Thursday, December 13, 2012

Mr. Penumbra's 24-Hour Bookstore

There is this wonderful, rare feeling you can get when you open up certain books. That utterly happy, floating, lost-in-the-world-of-the-book feeling. When a favorite author publishes something new, or when the long-awaited final installment of a series is finally out... It's all the comfort of an old re-read, even though you are reading it for the first time.

Mr. Penumbra's 24-Hour Bookstore ( BN | GR ) by Robin Sloan did that for me. It's a book for book lovers. But it's funny. And heartwarming. In my whirlwind life right now, this was just the book I needed. When everything gets crazy I start reading a chapter and ditching the book, reading a chapter and ditching the book, over and over again. (The last book I finished was back in October. Terrible!) I have a bad habit of sticking to a reading list for way longer than I should, so that by the time I get around to reading a book my interest in it has already waned and died, and that is no way to read a book. The good thing is, I'm getting better at recognizing this, and am making an effort to finish a book, and then pick up the book I am most interested in right now. I knew I needed something great, and I'm glad this is what I picked up.

You can follow Robin Sloan at his website (sparse), twitter, and goodreads page, which has a live interview they did the other day. My Mom-sub-2 listened to the audiobook and loved it (great narrator). She's the one who recommended it to me. And after buying the hardcover and taking the slipcover off to read it, I realized the cover glows in the dark!! The meh-yellow-boring cover suddenly became awesome!

A synopsis, from BN:
A gleeful and exhilarating tale of global conspiracy, complex code-breaking, high-tech data visualization, young love, rollicking adventure, and the secret to eternal life—mostly set in a hole-in-the-wall San Francisco bookstore
        The Great Recession has shuffled Clay Jannon out of his life as a San Francisco Web-design drone—and serendipity, sheer curiosity, and the ability to climb a ladder like a monkey has landed him a new gig working the night shift at Mr. Penumbra’s 24-Hour Bookstore. But after just a few days on the job, Clay begins to realize that this store is even more curious than the name suggests. There are only a few customers, but they come in repeatedly and never seem to actually buy anything, instead “checking out” impossibly obscure volumes from strange corners of the store, all according to some elaborate, long-standing arrangement with the gnomic Mr. Penumbra. The store must be a front for something larger, Clay concludes, and soon he’s embarked on a complex analysis of the customers’ behavior and roped his friends into helping to figure out just what’s going on. But once they bring their findings to Mr. Penumbra, it turns out the secrets extend far outside the walls of the bookstore.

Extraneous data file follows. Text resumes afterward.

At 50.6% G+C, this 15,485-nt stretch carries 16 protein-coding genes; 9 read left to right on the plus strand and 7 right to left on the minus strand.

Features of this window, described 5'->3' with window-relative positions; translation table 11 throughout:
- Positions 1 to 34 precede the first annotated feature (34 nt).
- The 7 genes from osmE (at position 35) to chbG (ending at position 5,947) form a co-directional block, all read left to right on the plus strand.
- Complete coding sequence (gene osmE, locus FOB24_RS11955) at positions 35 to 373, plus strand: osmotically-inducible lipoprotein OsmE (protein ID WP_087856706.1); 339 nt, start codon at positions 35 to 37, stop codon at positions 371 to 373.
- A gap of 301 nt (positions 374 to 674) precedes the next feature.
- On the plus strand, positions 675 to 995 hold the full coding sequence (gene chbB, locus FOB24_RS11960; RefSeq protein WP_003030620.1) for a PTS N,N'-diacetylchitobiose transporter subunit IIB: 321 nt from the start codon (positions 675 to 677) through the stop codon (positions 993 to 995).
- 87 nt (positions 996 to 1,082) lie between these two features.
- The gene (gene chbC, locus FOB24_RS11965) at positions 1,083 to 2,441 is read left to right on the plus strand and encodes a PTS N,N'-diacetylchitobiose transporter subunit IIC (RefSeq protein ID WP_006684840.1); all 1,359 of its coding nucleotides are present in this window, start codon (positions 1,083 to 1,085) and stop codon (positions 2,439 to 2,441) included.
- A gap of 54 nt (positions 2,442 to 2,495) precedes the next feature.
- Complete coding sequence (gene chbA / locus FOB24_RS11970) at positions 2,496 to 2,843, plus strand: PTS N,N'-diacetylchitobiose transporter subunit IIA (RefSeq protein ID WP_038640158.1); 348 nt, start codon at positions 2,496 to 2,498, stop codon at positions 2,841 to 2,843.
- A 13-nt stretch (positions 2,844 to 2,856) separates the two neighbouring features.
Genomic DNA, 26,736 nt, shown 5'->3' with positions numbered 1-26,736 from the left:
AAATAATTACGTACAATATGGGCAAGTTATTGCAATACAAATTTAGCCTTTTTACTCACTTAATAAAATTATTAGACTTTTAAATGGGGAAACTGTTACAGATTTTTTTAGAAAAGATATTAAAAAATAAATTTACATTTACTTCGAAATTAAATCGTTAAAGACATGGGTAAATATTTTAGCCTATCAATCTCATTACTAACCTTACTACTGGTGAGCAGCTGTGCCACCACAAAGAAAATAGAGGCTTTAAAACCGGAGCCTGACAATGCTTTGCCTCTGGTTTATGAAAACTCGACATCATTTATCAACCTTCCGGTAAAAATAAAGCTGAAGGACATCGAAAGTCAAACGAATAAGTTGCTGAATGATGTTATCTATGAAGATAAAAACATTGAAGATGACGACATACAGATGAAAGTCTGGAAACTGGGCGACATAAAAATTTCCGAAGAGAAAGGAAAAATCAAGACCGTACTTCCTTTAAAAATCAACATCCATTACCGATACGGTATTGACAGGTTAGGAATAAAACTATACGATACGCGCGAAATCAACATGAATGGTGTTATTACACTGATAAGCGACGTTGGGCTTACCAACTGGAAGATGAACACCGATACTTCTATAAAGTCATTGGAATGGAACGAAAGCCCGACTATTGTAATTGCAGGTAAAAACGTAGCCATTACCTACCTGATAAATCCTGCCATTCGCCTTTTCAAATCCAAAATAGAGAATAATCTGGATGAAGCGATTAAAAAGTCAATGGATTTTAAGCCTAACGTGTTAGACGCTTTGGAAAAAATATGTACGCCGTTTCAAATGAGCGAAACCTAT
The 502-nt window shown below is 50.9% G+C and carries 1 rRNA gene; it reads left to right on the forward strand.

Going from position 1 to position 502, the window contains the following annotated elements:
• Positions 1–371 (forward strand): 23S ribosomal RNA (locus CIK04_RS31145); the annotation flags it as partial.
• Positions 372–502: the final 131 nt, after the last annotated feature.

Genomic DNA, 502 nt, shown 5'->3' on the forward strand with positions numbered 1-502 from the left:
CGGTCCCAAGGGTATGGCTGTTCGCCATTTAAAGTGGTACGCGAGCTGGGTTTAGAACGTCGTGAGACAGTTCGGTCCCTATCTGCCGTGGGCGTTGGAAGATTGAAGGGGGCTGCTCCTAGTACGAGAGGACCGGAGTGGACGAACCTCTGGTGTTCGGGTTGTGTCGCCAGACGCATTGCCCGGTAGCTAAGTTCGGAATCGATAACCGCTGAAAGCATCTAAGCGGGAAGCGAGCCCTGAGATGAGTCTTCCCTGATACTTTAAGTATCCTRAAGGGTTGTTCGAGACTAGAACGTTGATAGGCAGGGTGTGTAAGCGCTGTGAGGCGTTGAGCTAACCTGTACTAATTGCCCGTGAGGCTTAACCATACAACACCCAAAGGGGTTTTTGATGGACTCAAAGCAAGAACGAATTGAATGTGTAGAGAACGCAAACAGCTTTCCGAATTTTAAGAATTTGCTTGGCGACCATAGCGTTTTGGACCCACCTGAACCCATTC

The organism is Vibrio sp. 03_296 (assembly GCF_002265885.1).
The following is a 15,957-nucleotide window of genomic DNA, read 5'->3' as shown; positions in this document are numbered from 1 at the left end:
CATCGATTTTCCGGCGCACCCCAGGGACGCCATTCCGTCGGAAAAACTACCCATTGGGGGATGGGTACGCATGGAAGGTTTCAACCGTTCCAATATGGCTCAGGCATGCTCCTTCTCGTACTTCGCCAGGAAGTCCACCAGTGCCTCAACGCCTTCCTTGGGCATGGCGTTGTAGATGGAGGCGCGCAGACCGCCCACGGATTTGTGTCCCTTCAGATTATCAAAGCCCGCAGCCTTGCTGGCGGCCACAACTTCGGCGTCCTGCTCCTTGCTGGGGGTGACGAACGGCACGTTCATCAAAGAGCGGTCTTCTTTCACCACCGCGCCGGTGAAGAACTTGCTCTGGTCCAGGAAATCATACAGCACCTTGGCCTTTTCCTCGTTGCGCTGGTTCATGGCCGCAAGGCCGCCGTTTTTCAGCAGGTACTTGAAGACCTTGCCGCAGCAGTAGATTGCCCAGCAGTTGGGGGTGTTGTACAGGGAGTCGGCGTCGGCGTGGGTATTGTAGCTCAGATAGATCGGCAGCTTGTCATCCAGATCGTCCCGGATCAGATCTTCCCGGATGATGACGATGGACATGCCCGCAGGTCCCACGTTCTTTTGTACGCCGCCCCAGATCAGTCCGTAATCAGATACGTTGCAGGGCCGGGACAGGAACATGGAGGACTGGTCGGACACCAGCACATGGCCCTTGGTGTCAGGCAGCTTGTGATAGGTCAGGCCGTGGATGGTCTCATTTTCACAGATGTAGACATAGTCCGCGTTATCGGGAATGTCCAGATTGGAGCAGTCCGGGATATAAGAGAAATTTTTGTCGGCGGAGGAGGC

With irresistible brio and dazzling intelligence, Robin Sloan has crafted a literary adventure story for the twenty-first century, evoking both the fairy-tale charm of Haruki Murakami and the enthusiastic novel-of-ideas wizardry of Neal Stephenson or a young Umberto Eco, but with a unique and feisty sensibility that’s rare to the world of literary fiction. Mr. Penumbra’s 24-Hour Bookstore is exactly what it sounds like: an establishment you have to enter and will never want to leave, a modern-day cabinet of wonders ready to give a jolt of energy to every curious reader, no matter the time of day.

It's all about the clash between new technology and old. E-books and print books. Secret societies. Quirky bookstore owners that remind me of Dumbledore. High-level computing and parallel processing and rudimentary books scanners made out of cardboard. Role-playing games and old friendships. Immortality, and that book about dragons you read so many times as a kid the cover fell apart (you know which one I'm talking about). And funny! It's the next installment to the fandom of books. If you liked Among Others by Jo Walton and Ready Player One by Ernest Cline, you'll like this one too.

You can't break this book down into character, setting, and plot to analyze it. It won't hold up. Everyone aside from the main character is one-dimensional, the romance is wooden and convenient, the quest is traditional and herky-jerky. But, my friends, "the magic is in the creation." Focus on what this book is about. It's an homage to everything you loved as a child: the books, the video games, the boobs, the quirky old man who owned a bookstore. In no other book could "ERROR 404 PAGE NOT FOUND" make you laugh, or invoking your old Dragonlance character name make you nod in understanding.

It's so hard to describe this to you. I'm trying to break it down into something tangible and snarky when really all I have to say is READ THIS BOOK. Then you will understand. The magic of this book is not in any single part, but it's how it makes you feel and how it warms your heart while you read it. As a matter of fact, if I had to tie one word to this book it would be "heartwarming." Buy it for the book-lover in your life. Buy it for yourself and pass it around to all your friends, but make sure you get it back because you'll want to re-read it again and again.

I also want to mention: read this book with a pencil in hand. It is littered with underline-worthy gems you'll want to remember. They are a mix of contemporary and pop culture and just lyrical, beautiful writing. One of my favorites not included in the Goodreads Quote page (it doesn't stand alone as well as it is a zinger at the end of the chapter):

This is Mat's secret weapon, his passport, his get-out-of-jail free-card: Mat makes things that are beautiful.

Reading Next: The Time Traveler's Wife

1 comment:

  1. This book sounds AWESOME. I can't wait to read it!!! XD Thanks for sharing this gem!